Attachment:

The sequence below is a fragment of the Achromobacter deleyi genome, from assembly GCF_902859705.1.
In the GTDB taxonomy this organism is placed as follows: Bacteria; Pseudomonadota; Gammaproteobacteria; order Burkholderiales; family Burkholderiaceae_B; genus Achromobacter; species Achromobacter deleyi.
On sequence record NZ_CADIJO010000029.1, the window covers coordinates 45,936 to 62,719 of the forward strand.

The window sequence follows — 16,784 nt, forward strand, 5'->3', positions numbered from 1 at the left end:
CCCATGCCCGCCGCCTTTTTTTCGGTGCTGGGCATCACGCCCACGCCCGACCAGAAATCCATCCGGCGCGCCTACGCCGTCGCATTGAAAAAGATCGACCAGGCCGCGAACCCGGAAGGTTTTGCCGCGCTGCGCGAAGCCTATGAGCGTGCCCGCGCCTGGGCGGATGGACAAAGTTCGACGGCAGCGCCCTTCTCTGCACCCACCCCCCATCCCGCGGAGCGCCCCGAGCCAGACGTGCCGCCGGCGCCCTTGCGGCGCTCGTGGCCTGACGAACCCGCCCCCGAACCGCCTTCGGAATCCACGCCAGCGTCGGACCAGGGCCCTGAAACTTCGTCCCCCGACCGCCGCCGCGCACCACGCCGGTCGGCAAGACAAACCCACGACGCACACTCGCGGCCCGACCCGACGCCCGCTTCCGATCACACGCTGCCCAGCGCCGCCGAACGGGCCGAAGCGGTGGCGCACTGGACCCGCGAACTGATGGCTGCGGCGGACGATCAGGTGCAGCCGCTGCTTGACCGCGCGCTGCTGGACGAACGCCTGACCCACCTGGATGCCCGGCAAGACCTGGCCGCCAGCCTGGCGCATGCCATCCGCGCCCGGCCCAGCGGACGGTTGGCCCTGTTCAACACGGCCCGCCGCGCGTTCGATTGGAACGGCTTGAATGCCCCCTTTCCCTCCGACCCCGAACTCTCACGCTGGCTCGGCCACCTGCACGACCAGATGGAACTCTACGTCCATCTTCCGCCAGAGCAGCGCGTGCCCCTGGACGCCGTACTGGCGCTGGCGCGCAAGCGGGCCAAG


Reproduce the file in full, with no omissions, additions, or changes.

The sequence below is a fragment of the Achromobacter deleyi genome, from assembly GCF_902859705.1.
In the GTDB taxonomy this organism is placed as follows: Bacteria; Pseudomonadota; Gammaproteobacteria; order Burkholderiales; family Burkholderiaceae_B; genus Achromobacter; species Achromobacter deleyi.
On sequence record NZ_CADIJO010000029.1, the window covers coordinates 45,936 to 62,719 of the forward strand.

The window sequence follows — 16,784 nt, forward strand, 5'->3', positions numbered from 1 at the left end:
CCCATGCCCGCCGCCTTTTTTTCGGTGCTGGGCATCACGCCCACGCCCGACCAGAAATCCATCCGGCGCGCCTACGCCGTCGCATTGAAAAAGATCGACCAGGCCGCGAACCCGGAAGGTTTTGCCGCGCTGCGCGAAGCCTATGAGCGTGCCCGCGCCTGGGCGGATGGACAAAGTTCGACGGCAGCGCCCTTCTCTGCACCCACCCCCCATCCCGCGGAGCGCCCCGAGCCAGACGTGCCGCCGGCGCCCTTGCGGCGCTCGTGGCCTGACGAACCCGCCCCCGAACCGCCTTCGGAATCCACGCCAGCGTCGGACCAGGGCCCTGAAACTTCGTCCCCCGACCGCCGCCGCGCACCACGCCGGTCGGCAAGACAAACCCACGACGCACACTCGCGGCCCGACCCGACGCCCGCTTCCGATCACACGCTGCCCAGCGCCGCCGAACGGGCCGAAGCGGTGGCGCACTGGACCCGCGAACTGATGGCTGCGGCGGACGATCAGGTGCAGCCGCTGCTTGACCGCGCGCTGCTGGACGAACGCCTGACCCACCTGGATGCCCGGCAAGACCTGGCCGCCAGCCTGGCGCATGCCATCCGCGCCCGGCCCAGCGGACGGTTGGCCCTGTTCAACACGGCCCGCCGCGCGTTCGATTGGAACGGCTTGAATGCCCCCTTTCCCTCCGACCCCGAACTCTCACGCTGGCTCGGCCACCTGCACGACCAGATGGAACTCTACGTCCATCTTCCGCCAGAGCAGCGCGTGCCCCTGGACGCCGTACTGGCGCTGGCGCGCAAGCGGGCCAAG